Viewed from 2019, Thom Yorke's rise with Radiohead in the early 1990s rock landscape seems almost foreign. Their early hit "Creep" fit neatly into the crossing of post-Nirvana grunge with Oasis/Blur Britpop, but it didn't take long before "OK Computer" disabused us of any notion that Yorke's art would fit neatly within any margins.
His billing at this year's Austin City Limits Music Festival as "Thom Yorke Tomorrow's Modern Boxes" appeared to suggest a set that focused on his 2014 album of that name, but call it one more box that Yorke wouldn't accommodate. The 13-song set his trio — which also featured longtime collaborator/producer Nigel Godrich — presented in a 75-minute 7 p.m. set on the Miller Lite stage included only one number ("Truth Ray") from that record, focusing instead on his recent release "Anima" while also including several tracks from his 2006 solo debut "The Eraser" and a couple from his side-project Atoms for Peace.
Yorke's sleek stage setup featured three synth bays plus a keyboard, which he used for the midset highlight "Dawn Chorus" from "Anima." That was the only moment of the night that showed any relation to old-school pop-music structures, and it stood out starkly as such. Elsewhere, Yorke and his bandmates drew upon sonic swirls and rhythmic pulses, occasionally supplementing their synth sculptures with heavy bass beats or guitar accents.
Out front, Yorke was a livewire of kinetic energy from start to finish, weaving and bobbing and hopping and gliding across the stage in harmonic convergence with the music. And, never one to stay on the sidelines of sociopolitics, Yorke made his feelings about the current American condition known early on when he declared, "I smell bacon … I smell roasting presidents."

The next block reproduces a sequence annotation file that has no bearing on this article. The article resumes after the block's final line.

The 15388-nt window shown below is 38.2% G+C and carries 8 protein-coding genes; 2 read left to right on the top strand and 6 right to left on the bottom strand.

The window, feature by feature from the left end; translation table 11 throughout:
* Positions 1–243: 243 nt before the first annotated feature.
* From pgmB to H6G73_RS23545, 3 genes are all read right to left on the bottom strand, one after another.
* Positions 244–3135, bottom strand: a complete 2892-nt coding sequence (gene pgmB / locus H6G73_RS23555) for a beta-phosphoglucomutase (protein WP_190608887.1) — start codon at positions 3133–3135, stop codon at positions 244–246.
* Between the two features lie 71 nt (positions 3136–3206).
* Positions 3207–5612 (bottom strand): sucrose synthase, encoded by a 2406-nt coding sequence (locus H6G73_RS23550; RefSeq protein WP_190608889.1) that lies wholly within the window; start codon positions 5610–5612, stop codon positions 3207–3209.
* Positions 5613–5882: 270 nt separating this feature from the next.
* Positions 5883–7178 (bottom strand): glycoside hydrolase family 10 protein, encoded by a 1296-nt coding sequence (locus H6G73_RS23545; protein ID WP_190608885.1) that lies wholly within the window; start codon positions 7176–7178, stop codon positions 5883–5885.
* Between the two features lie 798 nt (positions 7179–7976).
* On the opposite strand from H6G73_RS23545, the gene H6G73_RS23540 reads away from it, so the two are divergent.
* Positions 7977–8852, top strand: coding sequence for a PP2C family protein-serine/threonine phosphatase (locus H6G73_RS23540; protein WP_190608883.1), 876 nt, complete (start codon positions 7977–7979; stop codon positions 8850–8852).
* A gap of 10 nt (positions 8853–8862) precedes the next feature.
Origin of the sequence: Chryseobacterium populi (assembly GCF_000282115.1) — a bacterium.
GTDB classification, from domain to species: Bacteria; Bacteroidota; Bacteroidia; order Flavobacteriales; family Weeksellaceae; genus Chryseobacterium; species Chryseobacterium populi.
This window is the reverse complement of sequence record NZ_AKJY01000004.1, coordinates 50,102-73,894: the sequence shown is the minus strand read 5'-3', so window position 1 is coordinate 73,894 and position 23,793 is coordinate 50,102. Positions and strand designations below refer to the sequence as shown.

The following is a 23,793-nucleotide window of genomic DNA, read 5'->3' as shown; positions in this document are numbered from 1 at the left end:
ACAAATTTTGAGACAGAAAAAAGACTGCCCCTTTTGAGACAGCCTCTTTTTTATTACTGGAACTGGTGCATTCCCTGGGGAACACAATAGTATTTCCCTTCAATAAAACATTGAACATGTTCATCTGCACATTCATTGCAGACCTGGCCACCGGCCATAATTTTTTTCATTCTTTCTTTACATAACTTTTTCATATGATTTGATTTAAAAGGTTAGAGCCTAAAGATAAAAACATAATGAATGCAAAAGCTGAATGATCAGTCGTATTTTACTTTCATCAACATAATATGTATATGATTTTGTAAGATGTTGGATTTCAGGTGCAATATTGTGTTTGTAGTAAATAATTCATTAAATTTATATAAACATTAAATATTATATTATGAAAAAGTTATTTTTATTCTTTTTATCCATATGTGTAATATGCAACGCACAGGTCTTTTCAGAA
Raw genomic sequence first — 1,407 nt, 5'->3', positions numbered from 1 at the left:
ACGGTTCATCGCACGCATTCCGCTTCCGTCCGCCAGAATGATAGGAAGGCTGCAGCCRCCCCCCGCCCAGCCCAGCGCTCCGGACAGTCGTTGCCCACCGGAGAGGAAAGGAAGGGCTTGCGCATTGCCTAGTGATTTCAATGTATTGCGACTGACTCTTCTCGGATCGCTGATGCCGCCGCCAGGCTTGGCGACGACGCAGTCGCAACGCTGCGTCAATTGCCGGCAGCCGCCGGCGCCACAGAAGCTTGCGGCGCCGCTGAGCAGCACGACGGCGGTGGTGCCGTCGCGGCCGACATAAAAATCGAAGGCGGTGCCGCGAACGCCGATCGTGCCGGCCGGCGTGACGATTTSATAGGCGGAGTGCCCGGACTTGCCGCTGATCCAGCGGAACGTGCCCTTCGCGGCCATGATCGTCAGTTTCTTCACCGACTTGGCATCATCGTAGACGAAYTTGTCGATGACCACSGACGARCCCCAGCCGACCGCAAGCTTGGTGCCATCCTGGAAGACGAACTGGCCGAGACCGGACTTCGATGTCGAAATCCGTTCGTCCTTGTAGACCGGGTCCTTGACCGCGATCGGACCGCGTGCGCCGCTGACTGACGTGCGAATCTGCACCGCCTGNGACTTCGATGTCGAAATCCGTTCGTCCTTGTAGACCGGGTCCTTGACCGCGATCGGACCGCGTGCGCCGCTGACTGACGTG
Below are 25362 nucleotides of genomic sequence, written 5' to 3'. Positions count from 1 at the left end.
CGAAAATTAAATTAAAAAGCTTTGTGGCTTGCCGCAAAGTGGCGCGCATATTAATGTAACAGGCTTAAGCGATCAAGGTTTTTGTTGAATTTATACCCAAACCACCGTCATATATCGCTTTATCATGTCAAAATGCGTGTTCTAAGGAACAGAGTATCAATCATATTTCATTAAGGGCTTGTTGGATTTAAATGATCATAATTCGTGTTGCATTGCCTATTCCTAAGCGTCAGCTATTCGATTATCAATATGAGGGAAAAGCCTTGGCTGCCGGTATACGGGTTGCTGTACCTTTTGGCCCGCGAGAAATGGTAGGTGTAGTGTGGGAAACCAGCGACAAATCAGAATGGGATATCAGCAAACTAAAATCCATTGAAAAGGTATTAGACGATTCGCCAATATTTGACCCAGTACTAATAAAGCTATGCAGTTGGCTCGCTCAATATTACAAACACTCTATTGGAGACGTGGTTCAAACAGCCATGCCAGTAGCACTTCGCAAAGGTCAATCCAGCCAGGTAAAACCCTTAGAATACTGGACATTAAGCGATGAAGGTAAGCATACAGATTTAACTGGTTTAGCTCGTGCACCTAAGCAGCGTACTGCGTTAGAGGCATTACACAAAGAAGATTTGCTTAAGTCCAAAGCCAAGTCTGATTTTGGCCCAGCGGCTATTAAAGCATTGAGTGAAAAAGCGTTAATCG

Did Radiohead die-hards flock to the fest for Yorke's set? It didn't seem that way. Legitimate ACL Fest mainstage headliners in 2016, Radiohead clearly has a draw that's different from Yorke's persona beyond the band. The modest but far from overflowing crowd seemed a mix of hardcore fans and curiosity-seekers, a fair number of whom departed midway through in favor of catching Guns N' Roses on the other side of Zilker Park or getting prime position for Tame Impala when they started on the nearby Honda stage as soon as Yorke's set finished.
Beyond the stages, on the western horizon just as the last light was fading from the sky, a perfect scene floated by high up in the sky as Yorke and his bandmates worked their way through the emotional "Truth Ray" and its "don't let go"/"oh my God" chants. It was a near-perfect V of geese flying south, passing underneath the evening star and a just-past-quarter-moon. Something about it fit the sound of Yorke's music beautifully, as if he were extending the reach of his expression toward the heavens. Not many people saw it, probably. But if you did, it'll probably be a lasting, lingering image of this year's ACL Fest.